Vastly obedient?! You are fair, & do not try to deceive me & in that you have great merit, I confess, – but on “other points” – XXX
I wish I could flatter myself I had the least influence… for I could talk & reason with you for two Hours, so many objections have I to urge, & after all, for what… is it worth while!
Believing a woman’s duty was to provide her husband with his heir and that monogamy within marriage was not the natural state and as such a woman was at liberty to have affairs, only and always with discretion but it was Lady Caroline’s blatant lack of circumspection and NOT the affair with either Sr. Godfrey Webster or Byron which prompted Lady Melbourne to become her severest critic:
when any one braves the opinion of the World, sooner or later they will feel the consequences of it and although at first people may have excused your forming friendships with all those who are censured for their conduct, from yr youth and inexperience yet when they see you continue to single them out and to overlook all the decencys imposed by Society –
they will look upon you as belonging to the same class…
By 1816 and in the aftermath of Byron’s disastrous marriage and after the Milbanke family had severed contact with the Melbourne family – a vengeful and isolated Lady Caroline created yet more mischief with the publication of her book Glenarvon.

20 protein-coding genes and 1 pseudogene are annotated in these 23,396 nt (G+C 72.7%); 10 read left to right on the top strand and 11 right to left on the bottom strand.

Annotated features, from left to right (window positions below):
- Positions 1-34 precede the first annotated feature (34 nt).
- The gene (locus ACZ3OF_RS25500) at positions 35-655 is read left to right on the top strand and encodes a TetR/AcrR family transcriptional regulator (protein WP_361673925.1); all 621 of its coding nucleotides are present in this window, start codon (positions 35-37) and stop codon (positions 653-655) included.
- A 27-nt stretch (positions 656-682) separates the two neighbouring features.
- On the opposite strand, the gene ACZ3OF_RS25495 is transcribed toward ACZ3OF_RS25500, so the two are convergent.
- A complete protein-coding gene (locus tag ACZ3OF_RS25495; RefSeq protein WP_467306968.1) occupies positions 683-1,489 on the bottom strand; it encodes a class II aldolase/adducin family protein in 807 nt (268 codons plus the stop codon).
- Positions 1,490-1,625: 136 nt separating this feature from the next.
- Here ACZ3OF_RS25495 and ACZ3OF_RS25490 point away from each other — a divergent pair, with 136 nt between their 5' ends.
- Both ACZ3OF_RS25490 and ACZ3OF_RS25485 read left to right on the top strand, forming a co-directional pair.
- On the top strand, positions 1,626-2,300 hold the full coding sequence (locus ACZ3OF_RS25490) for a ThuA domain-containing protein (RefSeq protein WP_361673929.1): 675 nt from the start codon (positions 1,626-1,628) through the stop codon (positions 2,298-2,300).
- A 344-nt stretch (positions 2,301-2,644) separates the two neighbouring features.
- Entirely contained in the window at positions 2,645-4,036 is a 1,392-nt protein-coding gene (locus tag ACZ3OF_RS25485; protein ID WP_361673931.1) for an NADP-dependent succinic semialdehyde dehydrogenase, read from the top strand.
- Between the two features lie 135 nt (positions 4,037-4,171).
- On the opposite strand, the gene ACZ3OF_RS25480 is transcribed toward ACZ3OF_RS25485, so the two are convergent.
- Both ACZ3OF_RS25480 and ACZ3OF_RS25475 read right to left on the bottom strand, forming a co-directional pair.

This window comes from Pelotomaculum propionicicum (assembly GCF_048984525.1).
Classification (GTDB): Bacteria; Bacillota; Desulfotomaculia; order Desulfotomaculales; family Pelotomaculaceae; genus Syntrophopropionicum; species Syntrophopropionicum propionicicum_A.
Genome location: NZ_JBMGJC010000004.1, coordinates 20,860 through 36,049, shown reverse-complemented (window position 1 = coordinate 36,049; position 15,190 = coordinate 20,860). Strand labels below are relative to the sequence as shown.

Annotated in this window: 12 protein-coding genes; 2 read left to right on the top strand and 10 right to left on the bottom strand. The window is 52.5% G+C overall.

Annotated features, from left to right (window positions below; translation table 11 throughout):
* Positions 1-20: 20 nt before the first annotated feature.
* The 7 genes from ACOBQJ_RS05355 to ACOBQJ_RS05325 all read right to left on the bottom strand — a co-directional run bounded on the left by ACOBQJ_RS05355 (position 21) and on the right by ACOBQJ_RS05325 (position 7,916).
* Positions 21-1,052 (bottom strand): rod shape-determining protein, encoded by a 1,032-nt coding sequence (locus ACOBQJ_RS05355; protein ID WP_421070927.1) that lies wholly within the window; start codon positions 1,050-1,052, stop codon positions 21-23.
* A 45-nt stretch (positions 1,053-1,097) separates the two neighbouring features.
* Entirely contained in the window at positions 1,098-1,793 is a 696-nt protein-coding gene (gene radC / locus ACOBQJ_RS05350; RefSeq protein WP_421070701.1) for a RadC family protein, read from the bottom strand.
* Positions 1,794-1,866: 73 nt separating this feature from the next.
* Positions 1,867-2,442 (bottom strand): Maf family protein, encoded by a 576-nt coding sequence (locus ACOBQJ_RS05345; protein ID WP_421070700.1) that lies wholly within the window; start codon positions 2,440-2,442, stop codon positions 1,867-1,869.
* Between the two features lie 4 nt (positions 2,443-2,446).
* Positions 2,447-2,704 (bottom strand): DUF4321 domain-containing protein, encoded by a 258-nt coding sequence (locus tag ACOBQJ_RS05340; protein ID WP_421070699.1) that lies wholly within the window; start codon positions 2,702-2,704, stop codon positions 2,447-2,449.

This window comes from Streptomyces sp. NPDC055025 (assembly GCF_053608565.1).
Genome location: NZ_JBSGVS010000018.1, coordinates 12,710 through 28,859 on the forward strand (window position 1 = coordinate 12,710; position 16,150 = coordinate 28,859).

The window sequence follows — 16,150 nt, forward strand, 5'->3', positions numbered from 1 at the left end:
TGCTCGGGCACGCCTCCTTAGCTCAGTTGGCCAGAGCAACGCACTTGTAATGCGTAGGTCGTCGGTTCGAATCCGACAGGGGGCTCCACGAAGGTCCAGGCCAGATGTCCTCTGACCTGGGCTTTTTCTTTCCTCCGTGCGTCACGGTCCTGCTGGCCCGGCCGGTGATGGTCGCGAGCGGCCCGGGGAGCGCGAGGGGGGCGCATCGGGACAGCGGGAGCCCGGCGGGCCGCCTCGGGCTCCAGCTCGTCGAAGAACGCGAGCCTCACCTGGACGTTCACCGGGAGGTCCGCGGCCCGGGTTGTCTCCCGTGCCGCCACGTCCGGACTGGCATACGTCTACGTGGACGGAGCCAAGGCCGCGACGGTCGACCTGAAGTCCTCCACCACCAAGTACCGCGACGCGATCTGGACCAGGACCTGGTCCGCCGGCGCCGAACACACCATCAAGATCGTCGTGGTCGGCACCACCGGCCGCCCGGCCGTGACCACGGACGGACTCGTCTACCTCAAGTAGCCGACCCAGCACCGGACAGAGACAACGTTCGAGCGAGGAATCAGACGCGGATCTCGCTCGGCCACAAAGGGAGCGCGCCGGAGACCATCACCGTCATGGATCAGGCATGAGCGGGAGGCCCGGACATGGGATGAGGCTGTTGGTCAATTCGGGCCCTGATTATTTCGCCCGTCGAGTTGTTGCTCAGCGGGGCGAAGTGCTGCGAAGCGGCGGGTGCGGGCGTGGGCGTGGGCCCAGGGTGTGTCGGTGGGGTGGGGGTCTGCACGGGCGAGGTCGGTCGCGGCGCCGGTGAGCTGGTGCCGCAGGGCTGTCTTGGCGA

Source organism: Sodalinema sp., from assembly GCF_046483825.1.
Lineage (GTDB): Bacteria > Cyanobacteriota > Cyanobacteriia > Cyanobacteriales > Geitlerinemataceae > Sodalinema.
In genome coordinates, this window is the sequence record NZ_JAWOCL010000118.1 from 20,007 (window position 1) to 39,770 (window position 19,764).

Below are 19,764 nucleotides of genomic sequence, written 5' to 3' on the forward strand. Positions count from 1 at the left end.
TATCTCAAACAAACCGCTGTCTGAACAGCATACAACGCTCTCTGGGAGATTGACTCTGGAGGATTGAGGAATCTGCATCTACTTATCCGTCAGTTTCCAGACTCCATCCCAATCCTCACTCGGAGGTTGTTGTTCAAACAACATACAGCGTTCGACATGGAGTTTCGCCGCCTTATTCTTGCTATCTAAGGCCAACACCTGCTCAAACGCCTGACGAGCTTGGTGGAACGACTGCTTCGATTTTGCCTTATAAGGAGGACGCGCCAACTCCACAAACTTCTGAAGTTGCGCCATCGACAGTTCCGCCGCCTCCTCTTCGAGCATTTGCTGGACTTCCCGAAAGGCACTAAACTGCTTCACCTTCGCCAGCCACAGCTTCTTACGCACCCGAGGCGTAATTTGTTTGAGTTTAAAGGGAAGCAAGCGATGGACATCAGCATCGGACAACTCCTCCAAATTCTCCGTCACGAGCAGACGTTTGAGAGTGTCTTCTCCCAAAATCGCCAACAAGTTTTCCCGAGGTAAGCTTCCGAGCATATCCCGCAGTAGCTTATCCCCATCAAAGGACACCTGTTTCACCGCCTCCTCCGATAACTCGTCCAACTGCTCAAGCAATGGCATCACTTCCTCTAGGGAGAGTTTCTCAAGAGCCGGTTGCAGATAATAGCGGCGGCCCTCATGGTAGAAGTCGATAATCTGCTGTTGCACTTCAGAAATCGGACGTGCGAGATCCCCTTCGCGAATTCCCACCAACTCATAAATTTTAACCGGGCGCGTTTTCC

With the premature death of Peniston Lamb in 1805, William as the 2nd Viscount Melbourne and a political star on the rise who would eventually serve as Prime Minister to the young Queen Victoria; was now under pressure from his family to separate from his volatile spouse or to have her committed to a lunatic asylum.
In desperation, Lady Caroline was to write to her rattled mother-in-law:
“I am on the brink of another ruin. Half my friends cut me, all my acquaintances are offended – your protection may save – but I shall never ask for it unless freely offered”
Lady Melbourne would offer such support until her death on Saturday April 6 1818 at the age of 66.
And as Lord Byron’s ‘Corbeau Blanc’ was laid to rest in the Lamb family vault at St Ethelreda’s Church in Hatfield on April 14, the reaction to her passing from Lady Shelley would remain as controversial as the lady herself:
The death of Lady Melbourne offers food for reflection to the most frivolous. This lady, beautiful, clever, and well read, married in the flower of her beauty a man who did not care for her in the least.
As a natural consequence she was surrounded by admirers belonging to the highest walks of life. Unfortunately, she was addicted to opium, which broke down her health and dimmed her mental faculties..
Byron’s ‘Corbeau Blanc’ (The Life and Letters of Lady Melbourne) Jonathan David Gross (Liverpool University Press 1997)
Lady Caroline Lamb This Infernal Woman Susan Normington (House of Stratus 2001)
Melbourne David Cecil (The Reprint Society 1955)
The Uninhibited Byron An Account of His Sexual Confusion Bernard Grebanier (Peter Owen 1970)
The Whole Disgraceful Truth (Selected Letters of Lady Caroline Lamb) Paul Douglass (Palgrave MacMillan 2006)
Lady Melbourne Tart of the Week – The Duchess of Devonshire’s Gossip Guide to the 18th Century